They both involve a person having some prior knowledge of the likely effect of the information they have acquired and knowledge of whether using this information may allow them to profit from the transaction.
Market manipulation he pointed out further, “harms the integrity of the securities markets by distorting prices and creating an artificial appearance of market activity and this of course, undermines public confidence”.
Often, there is a fine line between disclosure of base market manipulation and insider trading.
“The difference may depend on whether the information is accurate or misleading and on the use to which the information is put,” Mr. Wynter noted.
“Insider trading involves a person trading on confidential information which, if publicly known, would affect the price of the relevant securities. Disclosure of based market manipulation generally involves a person releasing false or misleading information to the market, which materially affects the price of the securities,” he asserted.
In Jamaica today, the Securities Act is the only substantive body of law specifically targeted at addressing market manipulation and insider trading.
“Many people don’t realize that in a casual conversation, you can make comments about an issue, which would on the face of it provide regulators at least with a cause for conducting an investigation into insider trading or some other form of market manipulation,” Mr. Wynter noted.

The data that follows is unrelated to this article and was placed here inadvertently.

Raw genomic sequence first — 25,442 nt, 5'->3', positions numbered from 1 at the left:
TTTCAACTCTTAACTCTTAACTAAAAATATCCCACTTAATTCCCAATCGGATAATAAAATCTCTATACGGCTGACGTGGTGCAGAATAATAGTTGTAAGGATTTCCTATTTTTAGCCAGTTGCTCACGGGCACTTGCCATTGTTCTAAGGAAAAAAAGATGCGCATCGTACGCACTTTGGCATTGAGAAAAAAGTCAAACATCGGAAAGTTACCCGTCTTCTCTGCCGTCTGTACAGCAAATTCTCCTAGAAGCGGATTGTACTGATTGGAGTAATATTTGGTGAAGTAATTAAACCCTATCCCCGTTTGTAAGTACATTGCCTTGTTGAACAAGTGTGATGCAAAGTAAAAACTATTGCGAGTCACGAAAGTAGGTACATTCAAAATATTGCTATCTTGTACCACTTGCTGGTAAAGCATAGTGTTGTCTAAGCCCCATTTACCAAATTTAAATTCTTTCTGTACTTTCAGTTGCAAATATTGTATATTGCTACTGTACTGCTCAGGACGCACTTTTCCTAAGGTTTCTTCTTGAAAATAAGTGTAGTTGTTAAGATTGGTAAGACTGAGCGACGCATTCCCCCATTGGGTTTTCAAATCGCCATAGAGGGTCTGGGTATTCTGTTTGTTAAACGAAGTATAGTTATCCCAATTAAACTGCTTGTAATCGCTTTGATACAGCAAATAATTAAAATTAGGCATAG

He said market offenders come in various guises and could be directors business partners, office managers, and even spouses.
“There is no particular level, type of person, type of activity that you can exclude from the persons, who may be involved and may face prosecution for insider trading. Those of us who are regularly privy to price sensitive information about listed companies should examine very carefully how we use this information and with whom we share it,” he cautioned.
Speaking to the inherent challenges of enforcing the law against perpetrators, the Executive Director said market manipulation had always been difficult to prove as the underlying act of buying or selling securities was a legal activity.
However, he said, “that doesn’t negate the responsibility of the Jamaica Stock Exchange and the FSC in detecting, enforcing and prosecuting such offences”.
He noted that direct evidence of insider trading was very rare and depended mostly on an investigator’s ability to piece together certain bits of information.
“There is usually no physical connection to the act and unless the insider confesses his knowledge, evidence is almost entirely circumstantial,” he said, adding that the identification process required onerous steps.